Then and Now

Riverside Historic District

Imagine a newcomer to Spokane stepping off a train in 1928 and turning east onto Riverside Ave. at Monroe St. and taking in the panoply of buildings that rival the storied cities of Los Angeles or Chicago. Then it was called the “civic center”, and today is the Riverside Avenue Historic District.


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Image One Photo Archive The Spokesman-Review Image Two Jesse Tinsley The Spokesman-Review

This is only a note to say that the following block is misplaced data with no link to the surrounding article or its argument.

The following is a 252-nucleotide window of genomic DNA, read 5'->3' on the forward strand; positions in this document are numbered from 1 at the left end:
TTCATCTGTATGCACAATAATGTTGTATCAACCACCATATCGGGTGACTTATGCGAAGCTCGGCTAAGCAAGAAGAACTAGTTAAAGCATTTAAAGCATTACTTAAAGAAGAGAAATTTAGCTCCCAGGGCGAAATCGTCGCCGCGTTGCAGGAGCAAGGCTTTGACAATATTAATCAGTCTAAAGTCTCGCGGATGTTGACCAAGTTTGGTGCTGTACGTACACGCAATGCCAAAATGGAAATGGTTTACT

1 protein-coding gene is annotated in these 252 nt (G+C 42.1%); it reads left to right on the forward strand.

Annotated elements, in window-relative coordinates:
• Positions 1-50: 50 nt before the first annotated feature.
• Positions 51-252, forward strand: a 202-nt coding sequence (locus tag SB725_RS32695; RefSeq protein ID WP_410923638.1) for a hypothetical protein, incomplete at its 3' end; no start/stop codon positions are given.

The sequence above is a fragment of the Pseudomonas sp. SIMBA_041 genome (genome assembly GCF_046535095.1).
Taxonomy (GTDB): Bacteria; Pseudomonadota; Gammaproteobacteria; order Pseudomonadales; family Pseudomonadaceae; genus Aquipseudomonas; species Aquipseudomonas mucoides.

Imagine a newcomer to Spokane stepping off a train in 1928 and turning east onto Riverside Ave. at Monroe St. and taking in the panoply of buildings that rival the storied cities of Los Angeles or Chicago. Then it was called the “civic center”, and today is the Riverside Avenue Historic District. When Spokane burst from the ashes of the 1889 fire, a cadre of talented and creative architects, such as Herman Preusse, Kirtland Cutter and John K. Dow, rebuilt the city’s banks, hotels and department stores. After the turn of the century, churches, fraternal organizations and social club began construction of their own buildings, including the Spokane Club, the Masonic Temple, the Elks Lodge and the Cathedral of Our Lady of Lourdes, all underwritten by the wealth of silver mines, railroads and real estate. The Elks Lodge and Masonic Temple emptied over the years and were sold, but the architecture still testifies to the grand dreams of Spokane’s first generations.


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